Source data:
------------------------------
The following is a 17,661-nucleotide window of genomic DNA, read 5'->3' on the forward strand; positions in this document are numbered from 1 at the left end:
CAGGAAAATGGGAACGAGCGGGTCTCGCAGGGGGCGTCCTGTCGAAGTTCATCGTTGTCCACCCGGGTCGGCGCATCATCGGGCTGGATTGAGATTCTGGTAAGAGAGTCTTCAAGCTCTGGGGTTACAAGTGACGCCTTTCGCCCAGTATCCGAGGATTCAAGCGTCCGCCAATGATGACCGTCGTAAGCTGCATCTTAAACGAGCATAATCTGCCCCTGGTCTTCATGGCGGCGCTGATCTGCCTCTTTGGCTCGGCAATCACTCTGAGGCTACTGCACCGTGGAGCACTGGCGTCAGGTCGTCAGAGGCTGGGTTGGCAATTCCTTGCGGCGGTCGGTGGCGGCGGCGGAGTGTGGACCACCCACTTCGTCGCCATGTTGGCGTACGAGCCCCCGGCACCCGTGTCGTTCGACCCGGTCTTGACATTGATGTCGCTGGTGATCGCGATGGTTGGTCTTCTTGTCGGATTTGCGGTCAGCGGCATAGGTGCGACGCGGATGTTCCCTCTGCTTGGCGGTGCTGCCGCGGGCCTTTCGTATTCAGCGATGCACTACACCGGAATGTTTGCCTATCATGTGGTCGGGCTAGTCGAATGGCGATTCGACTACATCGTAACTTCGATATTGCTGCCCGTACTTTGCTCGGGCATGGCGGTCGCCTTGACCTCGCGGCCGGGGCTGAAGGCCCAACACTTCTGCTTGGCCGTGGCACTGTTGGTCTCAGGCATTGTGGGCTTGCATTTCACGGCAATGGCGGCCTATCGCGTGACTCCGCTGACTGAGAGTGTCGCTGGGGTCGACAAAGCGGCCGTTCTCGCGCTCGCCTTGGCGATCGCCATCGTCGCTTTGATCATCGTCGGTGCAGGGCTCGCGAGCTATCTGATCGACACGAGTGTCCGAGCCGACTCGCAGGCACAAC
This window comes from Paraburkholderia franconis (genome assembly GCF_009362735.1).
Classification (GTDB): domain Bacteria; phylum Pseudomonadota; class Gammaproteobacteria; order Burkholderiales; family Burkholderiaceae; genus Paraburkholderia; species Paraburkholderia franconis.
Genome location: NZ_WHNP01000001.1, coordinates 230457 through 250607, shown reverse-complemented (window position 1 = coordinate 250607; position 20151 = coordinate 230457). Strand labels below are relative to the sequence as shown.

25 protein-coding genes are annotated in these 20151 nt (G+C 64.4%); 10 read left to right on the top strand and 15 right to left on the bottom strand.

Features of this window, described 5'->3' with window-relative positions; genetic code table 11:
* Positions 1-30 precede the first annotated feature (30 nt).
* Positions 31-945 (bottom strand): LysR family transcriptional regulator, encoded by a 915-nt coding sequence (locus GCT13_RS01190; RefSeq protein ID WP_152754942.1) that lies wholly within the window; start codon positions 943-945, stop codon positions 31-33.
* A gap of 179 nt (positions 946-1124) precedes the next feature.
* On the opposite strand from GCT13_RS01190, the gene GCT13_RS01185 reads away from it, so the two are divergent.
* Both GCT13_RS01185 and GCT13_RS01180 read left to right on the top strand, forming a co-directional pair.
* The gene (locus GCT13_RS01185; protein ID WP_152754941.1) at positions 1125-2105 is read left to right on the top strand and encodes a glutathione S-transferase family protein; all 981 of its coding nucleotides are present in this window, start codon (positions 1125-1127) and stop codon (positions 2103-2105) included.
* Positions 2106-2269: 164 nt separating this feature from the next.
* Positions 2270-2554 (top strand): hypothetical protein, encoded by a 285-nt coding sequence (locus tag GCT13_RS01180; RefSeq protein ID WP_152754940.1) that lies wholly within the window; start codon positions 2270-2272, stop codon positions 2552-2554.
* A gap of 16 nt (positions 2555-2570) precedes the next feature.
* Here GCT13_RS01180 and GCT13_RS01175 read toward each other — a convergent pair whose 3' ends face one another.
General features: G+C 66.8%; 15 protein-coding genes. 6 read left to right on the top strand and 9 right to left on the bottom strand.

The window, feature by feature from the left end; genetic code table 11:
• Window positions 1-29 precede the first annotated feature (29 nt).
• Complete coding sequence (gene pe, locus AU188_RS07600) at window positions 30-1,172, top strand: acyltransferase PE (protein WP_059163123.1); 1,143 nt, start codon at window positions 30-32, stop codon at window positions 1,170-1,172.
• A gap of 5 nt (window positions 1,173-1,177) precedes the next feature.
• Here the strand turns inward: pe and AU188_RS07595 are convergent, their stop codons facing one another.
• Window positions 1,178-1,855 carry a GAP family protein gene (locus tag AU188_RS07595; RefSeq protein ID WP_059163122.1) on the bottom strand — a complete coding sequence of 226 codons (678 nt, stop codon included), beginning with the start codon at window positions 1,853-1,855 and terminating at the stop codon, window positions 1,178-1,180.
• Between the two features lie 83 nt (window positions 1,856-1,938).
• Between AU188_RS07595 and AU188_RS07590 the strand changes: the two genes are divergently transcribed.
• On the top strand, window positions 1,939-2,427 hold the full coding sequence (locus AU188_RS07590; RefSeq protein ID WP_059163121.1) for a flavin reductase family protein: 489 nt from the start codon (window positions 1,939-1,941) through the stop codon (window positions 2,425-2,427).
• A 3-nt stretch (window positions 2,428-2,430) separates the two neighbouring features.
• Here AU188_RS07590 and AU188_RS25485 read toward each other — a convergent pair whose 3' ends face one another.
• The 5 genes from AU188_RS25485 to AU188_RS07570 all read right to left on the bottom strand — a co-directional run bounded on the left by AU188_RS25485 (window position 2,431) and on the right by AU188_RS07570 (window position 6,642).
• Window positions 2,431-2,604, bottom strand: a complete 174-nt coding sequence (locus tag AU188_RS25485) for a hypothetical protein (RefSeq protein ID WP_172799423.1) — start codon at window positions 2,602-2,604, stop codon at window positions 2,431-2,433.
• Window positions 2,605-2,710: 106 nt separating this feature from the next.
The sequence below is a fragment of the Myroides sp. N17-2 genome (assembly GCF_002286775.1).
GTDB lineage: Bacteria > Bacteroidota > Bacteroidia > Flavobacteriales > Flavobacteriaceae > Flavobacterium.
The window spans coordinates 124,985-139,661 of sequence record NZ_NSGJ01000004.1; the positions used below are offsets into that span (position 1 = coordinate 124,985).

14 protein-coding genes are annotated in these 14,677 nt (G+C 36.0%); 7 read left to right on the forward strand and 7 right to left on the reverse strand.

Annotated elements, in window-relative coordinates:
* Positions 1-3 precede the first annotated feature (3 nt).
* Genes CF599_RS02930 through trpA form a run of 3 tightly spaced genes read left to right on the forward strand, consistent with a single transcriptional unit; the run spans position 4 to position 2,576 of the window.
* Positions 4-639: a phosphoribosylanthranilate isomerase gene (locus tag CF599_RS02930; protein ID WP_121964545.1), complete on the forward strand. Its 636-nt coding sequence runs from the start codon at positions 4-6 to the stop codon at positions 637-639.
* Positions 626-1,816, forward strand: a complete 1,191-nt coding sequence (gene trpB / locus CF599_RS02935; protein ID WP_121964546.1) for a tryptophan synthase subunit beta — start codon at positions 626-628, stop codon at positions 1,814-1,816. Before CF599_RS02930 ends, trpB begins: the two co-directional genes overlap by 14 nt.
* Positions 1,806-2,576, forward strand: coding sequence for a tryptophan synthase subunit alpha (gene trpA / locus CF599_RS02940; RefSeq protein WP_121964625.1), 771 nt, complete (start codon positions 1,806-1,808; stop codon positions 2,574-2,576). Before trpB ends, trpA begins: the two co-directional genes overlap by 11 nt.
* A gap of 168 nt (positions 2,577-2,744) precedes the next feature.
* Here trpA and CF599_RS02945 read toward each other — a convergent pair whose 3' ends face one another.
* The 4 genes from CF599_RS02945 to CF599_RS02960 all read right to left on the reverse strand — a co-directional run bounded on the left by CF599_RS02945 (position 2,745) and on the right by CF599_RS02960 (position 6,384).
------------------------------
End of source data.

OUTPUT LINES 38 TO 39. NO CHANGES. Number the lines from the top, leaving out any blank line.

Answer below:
* Positions 1-3 precede the first annotated feature (3 nt).
* Genes CF599_RS02930 through trpA form a run of 3 tightly spaced genes read left to right on the forward strand, consistent with a single transcriptional unit; the run spans position 4 to position 2,576 of the window.